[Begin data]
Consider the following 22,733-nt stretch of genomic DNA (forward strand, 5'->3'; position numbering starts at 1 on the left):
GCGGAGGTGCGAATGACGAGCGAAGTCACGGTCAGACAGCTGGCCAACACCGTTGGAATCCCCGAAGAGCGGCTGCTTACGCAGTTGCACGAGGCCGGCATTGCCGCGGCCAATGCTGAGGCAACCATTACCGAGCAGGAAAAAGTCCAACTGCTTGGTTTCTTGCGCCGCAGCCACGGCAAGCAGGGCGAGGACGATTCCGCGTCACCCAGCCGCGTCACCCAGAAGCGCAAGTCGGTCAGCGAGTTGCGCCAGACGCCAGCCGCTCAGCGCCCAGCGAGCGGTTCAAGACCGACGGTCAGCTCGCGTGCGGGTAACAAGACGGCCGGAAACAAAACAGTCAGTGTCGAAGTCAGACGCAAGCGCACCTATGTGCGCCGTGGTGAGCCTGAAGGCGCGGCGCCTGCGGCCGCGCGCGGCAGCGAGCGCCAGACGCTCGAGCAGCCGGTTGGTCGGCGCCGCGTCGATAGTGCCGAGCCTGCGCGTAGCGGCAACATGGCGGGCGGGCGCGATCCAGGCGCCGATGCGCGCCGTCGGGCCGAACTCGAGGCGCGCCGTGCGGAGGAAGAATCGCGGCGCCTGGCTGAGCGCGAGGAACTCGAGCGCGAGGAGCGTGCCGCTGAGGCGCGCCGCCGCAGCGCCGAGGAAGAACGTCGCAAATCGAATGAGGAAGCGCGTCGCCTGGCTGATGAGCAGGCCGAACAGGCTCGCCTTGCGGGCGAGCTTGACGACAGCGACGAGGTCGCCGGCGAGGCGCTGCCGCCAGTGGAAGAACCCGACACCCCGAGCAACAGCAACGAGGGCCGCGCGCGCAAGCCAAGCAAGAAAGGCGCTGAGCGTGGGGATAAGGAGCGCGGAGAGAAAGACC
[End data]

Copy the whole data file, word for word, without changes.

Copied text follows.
Consider the following 22,733-nt stretch of genomic DNA (forward strand, 5'->3'; position numbering starts at 1 on the left):
GCGGAGGTGCGAATGACGAGCGAAGTCACGGTCAGACAGCTGGCCAACACCGTTGGAATCCCCGAAGAGCGGCTGCTTACGCAGTTGCACGAGGCCGGCATTGCCGCGGCCAATGCTGAGGCAACCATTACCGAGCAGGAAAAAGTCCAACTGCTTGGTTTCTTGCGCCGCAGCCACGGCAAGCAGGGCGAGGACGATTCCGCGTCACCCAGCCGCGTCACCCAGAAGCGCAAGTCGGTCAGCGAGTTGCGCCAGACGCCAGCCGCTCAGCGCCCAGCGAGCGGTTCAAGACCGACGGTCAGCTCGCGTGCGGGTAACAAGACGGCCGGAAACAAAACAGTCAGTGTCGAAGTCAGACGCAAGCGCACCTATGTGCGCCGTGGTGAGCCTGAAGGCGCGGCGCCTGCGGCCGCGCGCGGCAGCGAGCGCCAGACGCTCGAGCAGCCGGTTGGTCGGCGCCGCGTCGATAGTGCCGAGCCTGCGCGTAGCGGCAACATGGCGGGCGGGCGCGATCCAGGCGCCGATGCGCGCCGTCGGGCCGAACTCGAGGCGCGCCGTGCGGAGGAAGAATCGCGGCGCCTGGCTGAGCGCGAGGAACTCGAGCGCGAGGAGCGTGCCGCTGAGGCGCGCCGCCGCAGCGCCGAGGAAGAACGTCGCAAATCGAATGAGGAAGCGCGTCGCCTGGCTGATGAGCAGGCCGAACAGGCTCGCCTTGCGGGCGAGCTTGACGACAGCGACGAGGTCGCCGGCGAGGCGCTGCCGCCAGTGGAAGAACCCGACACCCCGAGCAACAGCAACGAGGGCCGCGCGCGCAAGCCAAGCAAGAAAGGCGCTGAGCGTGGGGATAAGGAGCGCGGAGAGAAAGACC